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Marilyn Manson: AntiChrist Superstar Full Album

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When Marilyn Manson released Anti-Christ Superstar, there was so much hype about it that it took off the charts, eventually reaching number 3, which for a demonic shock-rock band is practically unheard of. It sold over 7 Million copies throughout the years and solidified Manson’s status as a rock legend.


Co-Produced with Trent Reznor, they worked on creating all kinds of moods and tracks by recording random sounds and bits around Trent’s house.  For your enjoyment, here’s the full album of Marilyn Manson’s Anti-Christ Superstar, More Info below the video…

This record was put out as a “Rock Opera” in three cycles. The three part storyline begins with the Crowleyean statement “When you are suffering, know that I have betrayed you”. The backdrop is set to a landscape of ‘victims’ (the ‘weak’; Nietzsche’s ‘slaves’ in his Master-Slave morality) oppressed by “The Beautiful People” (the ‘masters’), a kratocratic plutarchy whose power is, in a double entendre with phallic and religious connotation, “relative to the size of their steeple” and whose authority is Social Darwinism taken to the extreme—they are “justified” by the existence of the weak. Among that populace is an abused and insignificant wretch, the protagonist, called “The Worm”,[7] who develops aspirations to become one of the elite. However, he is rejected in as simple terms and, after wallowing for a time in sorrow and self-pity, concludes to exercise his will to power and seize authority with his own hands. The record proceeds to detail his rise to prominence presented in the metaphor of a worm to angel metamorphosis.
“I am so all-American, I’d sell you suicide.”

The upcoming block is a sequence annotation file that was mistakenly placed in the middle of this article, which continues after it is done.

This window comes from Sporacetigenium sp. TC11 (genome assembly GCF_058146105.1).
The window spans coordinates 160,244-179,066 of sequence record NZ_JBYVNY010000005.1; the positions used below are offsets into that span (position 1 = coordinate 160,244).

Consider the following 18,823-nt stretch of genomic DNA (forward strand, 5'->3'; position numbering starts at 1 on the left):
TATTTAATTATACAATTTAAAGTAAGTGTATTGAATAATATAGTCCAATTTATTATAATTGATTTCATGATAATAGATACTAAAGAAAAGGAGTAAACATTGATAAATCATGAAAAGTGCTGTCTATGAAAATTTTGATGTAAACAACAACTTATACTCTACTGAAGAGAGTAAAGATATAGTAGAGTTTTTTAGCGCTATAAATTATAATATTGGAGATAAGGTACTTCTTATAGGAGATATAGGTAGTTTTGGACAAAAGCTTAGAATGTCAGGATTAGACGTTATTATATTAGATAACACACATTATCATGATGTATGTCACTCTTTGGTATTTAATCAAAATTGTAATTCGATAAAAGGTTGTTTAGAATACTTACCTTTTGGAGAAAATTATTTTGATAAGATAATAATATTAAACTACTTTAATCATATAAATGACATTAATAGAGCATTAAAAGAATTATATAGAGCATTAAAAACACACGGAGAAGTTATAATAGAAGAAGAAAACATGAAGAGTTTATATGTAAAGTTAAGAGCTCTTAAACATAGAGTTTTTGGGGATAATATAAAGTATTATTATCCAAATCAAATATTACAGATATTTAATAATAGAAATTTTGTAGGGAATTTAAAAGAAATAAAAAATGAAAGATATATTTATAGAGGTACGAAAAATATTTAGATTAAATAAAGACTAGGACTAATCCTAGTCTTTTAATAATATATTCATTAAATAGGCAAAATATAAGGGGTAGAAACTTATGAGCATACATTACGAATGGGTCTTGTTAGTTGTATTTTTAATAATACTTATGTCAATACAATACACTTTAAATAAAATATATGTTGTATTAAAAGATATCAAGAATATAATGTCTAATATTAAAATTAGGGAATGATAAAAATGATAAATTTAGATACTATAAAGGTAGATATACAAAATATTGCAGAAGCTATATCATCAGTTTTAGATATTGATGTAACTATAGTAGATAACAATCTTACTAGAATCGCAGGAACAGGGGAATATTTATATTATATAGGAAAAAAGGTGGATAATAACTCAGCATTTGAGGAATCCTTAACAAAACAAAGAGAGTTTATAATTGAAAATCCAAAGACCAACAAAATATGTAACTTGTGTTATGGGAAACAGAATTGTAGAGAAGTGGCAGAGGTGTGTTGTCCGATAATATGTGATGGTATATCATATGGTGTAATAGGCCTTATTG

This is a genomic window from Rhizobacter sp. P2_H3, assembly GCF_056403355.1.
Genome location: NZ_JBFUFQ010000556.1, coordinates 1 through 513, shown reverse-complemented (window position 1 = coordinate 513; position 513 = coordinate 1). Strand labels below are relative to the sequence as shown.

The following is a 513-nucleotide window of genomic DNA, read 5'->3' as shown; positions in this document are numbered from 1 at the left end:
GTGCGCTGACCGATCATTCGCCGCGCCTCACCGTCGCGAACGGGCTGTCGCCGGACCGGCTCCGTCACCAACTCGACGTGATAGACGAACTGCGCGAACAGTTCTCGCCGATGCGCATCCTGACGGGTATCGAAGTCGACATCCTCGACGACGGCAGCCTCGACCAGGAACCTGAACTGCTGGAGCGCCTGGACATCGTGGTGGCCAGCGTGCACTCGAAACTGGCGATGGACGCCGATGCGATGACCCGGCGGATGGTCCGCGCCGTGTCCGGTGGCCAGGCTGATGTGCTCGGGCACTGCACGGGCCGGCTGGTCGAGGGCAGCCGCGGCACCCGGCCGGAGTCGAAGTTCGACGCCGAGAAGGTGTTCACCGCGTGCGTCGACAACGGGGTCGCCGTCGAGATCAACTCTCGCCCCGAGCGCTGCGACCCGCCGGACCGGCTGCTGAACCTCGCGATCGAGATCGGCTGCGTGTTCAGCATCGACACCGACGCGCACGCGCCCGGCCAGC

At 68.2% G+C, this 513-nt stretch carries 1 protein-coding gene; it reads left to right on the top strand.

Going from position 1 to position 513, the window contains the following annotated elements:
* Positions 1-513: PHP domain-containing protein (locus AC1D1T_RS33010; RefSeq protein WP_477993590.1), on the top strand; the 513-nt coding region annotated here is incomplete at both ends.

—opening line of “Irresponsible Hate Anthem”

In his rise to power, he fashions himself into a charismatic demagogue and hierophant, the “Little Horn”, to proselytize self-determination and self-realization and to usher in a new metanarrative in place of the hitherto reigning ideal. In spite of this, the Little Horn is self-punishing, with self-doubt still lingering from his dejected former self. The people respond to his revolution with adoration and blandishment. Thus, though he is successful in his aims, he is soon disillusioned and begins to despise those very adoring and sycophantic disciples when he comes to the realization that they are not interested in being saved and quite content to remain weak, imitative and oppressed. It’s under this intolerable failure that he begins the final stage of his development. Dying in the manner of a caterpillar, the Little Horn rebirths himself under intense pressure, emptying his cocoon of the self-loathing, guilt and abuse that marked the Worm in harrowing fashion, to “get his wings”.
Having transcended his lesser nature, all he has left is his bitterness and disenchantment. He has shed his ability to feel empathy for anyone and repurposes his newfound stature and confidence in becoming the penultimate culture war iconoclast, a Nietzschean Übermensch calling himself the “Antichrist Superstar” (or alternatively, “The Disintegrator”), having finally concluded that what the people truly want is what he sought to dispose of. They no longer deserve salvation.

In this manner he adopts as his personal insignia the epithet “When you are suffering, know that I have betrayed you” as he lets his scathing vitriol spiral into nihilism and misanthropy, railing against and destroying everything. Spent and disconsolate, the “Minute of Decay” intimates that “I’m on my way down now, I’d like to take you with me. I’m on my way down” as he embarks on a final scorched earth campaign of apocalypse, delivering the condemnation, “your world is an ashtray, we burn and coil like cigarettes […] it’s the nature of the leeches, the virgins [to feel] cheated, you’ve only spent a second of your life” and contracting the world like the pupil of an eye into the size of a bullethole, “one shot and your world gets smaller”. He begins to destroy everyone and everything including himself and his revolution, declaring, “pray your life was just a dream, the cut that never heals […] the world in my hands, there’s no one left to hear you scream […] no one left for you”. As he abrogates everything into nothingness, he begins to understand that “when all of your wishes are granted, many of your dreams will be destroyed”.

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